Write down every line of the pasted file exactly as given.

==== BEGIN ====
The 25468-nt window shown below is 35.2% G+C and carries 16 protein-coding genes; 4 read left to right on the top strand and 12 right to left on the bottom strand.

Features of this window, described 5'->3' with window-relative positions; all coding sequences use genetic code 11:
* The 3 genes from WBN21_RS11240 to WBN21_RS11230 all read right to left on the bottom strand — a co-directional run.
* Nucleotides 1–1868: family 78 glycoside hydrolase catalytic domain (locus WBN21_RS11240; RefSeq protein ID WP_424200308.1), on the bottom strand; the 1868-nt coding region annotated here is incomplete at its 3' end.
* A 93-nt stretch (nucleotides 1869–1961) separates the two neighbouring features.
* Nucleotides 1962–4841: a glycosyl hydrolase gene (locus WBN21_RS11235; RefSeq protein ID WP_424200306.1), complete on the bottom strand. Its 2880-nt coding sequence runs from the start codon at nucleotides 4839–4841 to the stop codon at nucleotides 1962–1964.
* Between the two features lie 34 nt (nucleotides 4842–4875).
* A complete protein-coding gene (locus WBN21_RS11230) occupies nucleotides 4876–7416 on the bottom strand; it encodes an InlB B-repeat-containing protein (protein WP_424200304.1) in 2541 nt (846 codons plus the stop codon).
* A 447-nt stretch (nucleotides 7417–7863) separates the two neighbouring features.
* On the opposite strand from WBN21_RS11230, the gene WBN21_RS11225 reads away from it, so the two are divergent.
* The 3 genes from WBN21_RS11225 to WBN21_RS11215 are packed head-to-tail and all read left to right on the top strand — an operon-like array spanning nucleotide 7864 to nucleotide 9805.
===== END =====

The 25468-nt window shown below is 35.2% G+C and carries 16 protein-coding genes; 4 read left to right on the top strand and 12 right to left on the bottom strand.

Features of this window, described 5'->3' with window-relative positions; all coding sequences use genetic code 11:
* The 3 genes from WBN21_RS11240 to WBN21_RS11230 all read right to left on the bottom strand — a co-directional run.
* Nucleotides 1–1868: family 78 glycoside hydrolase catalytic domain (locus WBN21_RS11240; RefSeq protein ID WP_424200308.1), on the bottom strand; the 1868-nt coding region annotated here is incomplete at its 3' end.
* A 93-nt stretch (nucleotides 1869–1961) separates the two neighbouring features.
* Nucleotides 1962–4841: a glycosyl hydrolase gene (locus WBN21_RS11235; RefSeq protein ID WP_424200306.1), complete on the bottom strand. Its 2880-nt coding sequence runs from the start codon at nucleotides 4839–4841 to the stop codon at nucleotides 1962–1964.
* Between the two features lie 34 nt (nucleotides 4842–4875).
* A complete protein-coding gene (locus WBN21_RS11230) occupies nucleotides 4876–7416 on the bottom strand; it encodes an InlB B-repeat-containing protein (protein WP_424200304.1) in 2541 nt (846 codons plus the stop codon).
* A 447-nt stretch (nucleotides 7417–7863) separates the two neighbouring features.
* On the opposite strand from WBN21_RS11230, the gene WBN21_RS11225 reads away from it, so the two are divergent.
* The 3 genes from WBN21_RS11225 to WBN21_RS11215 are packed head-to-tail and all read left to right on the top strand — an operon-like array spanning nucleotide 7864 to nucleotide 9805.